One of the most powerful survival strategies in nature is the ability for certain animals to be poisonous or venomous. Both of these employ chemicals that make the creature toxic to others. Poisonous creatures generally use their toxins in a defensive nature- for example, many toads secrete toxins and are harmful when consumed. Venomous creatures, on the other hand, inject their toxins through bites or stings. These toxins can be very effective at distracting, disabling, or even killing the victim. Because of this effectiveness, these creatures are usually avoided by predators that are in search of easy prey. Some poisonous and venomous creatures have developed distinct colorations that help them in displaying their toxic talents. Poison dart frogs, lionfish, coral snakes, and black widow spiders are among the animals that have colorations designed to stand out from the landscape and other animals.
They’re just posers
In many situations, simply displaying these colors is enough to scare away most predators. This immediate defense is powerful enough to attract the attention of creatures also looking for a way to defend themselves. Wherever there are populations of poisonous or venomous animals with distinct warning colorations, there are probably also creatures that mimic those colors. These nontoxic doppelgangers adopt the colors and forms of their target to an impressive degree. One of the best ways to observe this type of mimicry, known as Batesian mimicry, is actually in and around your backyard this growing season.
Taking a closer look
Although primarily only used in defense, bees and wasps are well known for their painful and unpleasant stings. A good deal of our native bees and wasps have developed distinct warning markings involving stripes of blacks and yellows. You may be surprised to find that many of the yellow and black striped insects you see outside are in fact not bees or wasps, however. Many other insects have caught on to these warning signs and have adapted disguises of their own. Some of the major bee mimics are actually flies. Hoverflies commonly mimic both bees and wasps and can be seen flitting among blooms as they feed on nectar as adults. They don’t eat nectar during their entire lives, though. The young of many hoverflies actually chow down on aphids and are a huge boon to the garden. Hoverflies search for large groups of aphids and lay their eggs nearby. Some orchids actually mimic the scent of aphid congregations in order to attract hoverflies! There are many types of mimic flies, and while they don’t all provide the added benefit of pest control, the pollination they provide is thought to be second only to bees. These garden mimics can usually be told apart from the real thing through a close inspection- mimic flies have only two wings compared to the 4 that bees and wasps pack. Flies also generally have larger eyes and lack the hairs that bees possess.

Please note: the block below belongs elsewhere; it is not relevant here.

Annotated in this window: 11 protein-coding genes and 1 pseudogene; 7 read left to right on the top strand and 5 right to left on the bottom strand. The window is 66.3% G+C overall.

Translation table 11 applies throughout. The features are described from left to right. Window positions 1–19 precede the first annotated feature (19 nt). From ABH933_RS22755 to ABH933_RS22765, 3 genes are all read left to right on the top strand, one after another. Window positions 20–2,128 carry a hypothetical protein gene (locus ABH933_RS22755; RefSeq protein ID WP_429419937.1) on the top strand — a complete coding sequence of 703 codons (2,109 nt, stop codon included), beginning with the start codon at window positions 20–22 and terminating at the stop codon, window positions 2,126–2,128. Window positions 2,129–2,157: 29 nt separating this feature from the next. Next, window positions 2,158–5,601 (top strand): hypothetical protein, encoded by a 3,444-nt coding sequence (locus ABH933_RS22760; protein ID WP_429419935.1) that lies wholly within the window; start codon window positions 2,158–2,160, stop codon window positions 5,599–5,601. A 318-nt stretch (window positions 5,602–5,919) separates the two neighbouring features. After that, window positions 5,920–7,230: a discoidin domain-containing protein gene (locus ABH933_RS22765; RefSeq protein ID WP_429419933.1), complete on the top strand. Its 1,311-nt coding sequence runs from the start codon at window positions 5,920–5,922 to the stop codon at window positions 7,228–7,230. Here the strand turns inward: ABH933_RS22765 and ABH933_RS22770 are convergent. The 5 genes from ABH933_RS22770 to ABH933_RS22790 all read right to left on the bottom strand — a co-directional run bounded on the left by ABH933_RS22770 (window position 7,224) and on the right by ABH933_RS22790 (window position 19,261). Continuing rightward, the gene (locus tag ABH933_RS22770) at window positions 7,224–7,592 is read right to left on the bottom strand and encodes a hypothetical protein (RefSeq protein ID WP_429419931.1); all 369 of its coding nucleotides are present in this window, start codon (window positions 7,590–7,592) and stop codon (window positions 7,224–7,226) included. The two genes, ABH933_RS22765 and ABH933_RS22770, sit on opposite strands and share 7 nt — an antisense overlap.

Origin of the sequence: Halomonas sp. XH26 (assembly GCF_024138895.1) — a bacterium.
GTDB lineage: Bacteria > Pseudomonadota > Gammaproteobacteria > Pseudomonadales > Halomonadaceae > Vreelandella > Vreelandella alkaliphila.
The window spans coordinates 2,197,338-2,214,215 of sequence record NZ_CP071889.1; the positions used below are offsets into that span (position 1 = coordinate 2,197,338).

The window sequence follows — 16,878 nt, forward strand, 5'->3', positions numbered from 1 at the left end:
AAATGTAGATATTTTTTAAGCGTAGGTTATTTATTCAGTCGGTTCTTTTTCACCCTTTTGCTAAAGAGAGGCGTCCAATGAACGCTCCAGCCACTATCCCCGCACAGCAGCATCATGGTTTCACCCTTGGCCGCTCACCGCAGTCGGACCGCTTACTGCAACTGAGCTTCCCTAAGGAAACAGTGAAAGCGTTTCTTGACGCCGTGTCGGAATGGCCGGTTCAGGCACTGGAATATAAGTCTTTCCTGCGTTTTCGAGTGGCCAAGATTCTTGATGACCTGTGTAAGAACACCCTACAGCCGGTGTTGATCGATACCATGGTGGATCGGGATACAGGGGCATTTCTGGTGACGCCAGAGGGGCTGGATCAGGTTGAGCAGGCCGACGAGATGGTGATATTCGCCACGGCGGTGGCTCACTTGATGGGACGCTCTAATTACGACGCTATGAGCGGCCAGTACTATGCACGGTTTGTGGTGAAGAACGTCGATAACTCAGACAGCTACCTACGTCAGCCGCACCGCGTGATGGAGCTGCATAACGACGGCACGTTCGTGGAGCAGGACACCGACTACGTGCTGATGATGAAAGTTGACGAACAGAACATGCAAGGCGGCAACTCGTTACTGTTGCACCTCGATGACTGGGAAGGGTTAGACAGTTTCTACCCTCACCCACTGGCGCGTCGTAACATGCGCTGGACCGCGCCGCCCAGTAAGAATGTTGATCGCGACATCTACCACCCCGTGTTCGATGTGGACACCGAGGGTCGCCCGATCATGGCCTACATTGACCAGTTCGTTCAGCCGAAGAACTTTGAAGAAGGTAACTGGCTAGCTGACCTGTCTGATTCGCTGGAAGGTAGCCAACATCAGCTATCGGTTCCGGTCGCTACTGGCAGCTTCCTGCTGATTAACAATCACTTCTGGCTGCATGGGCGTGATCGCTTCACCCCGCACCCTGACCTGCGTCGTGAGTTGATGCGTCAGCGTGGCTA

The hummingbird moth
Another rare and interesting garden mimic is the fast-flying clearwing moth. Also known as a hummingbird moth, this creature looks like a mix between a miniature hummingbird and a fuzzy crawfish with wings. There are two species of clearwing moth native to the states, one which takes on the appearance of a hummingbird while the other tends to look more like a bumblebee. Both of these disguises serve to distract potential predators long enough for this agile moth to make an escape. Keep an eye out around viburnums and honeysuckles for a chance to see them as they zoom by. Please note: mimic flies and hummingbird moths are extremely sensitive to pesticides. If you do not see these creatures and routinely spray pesticides, you might be surprised at what visits once you slow or stop the applications.
This article was originally published in The Sylva Herald.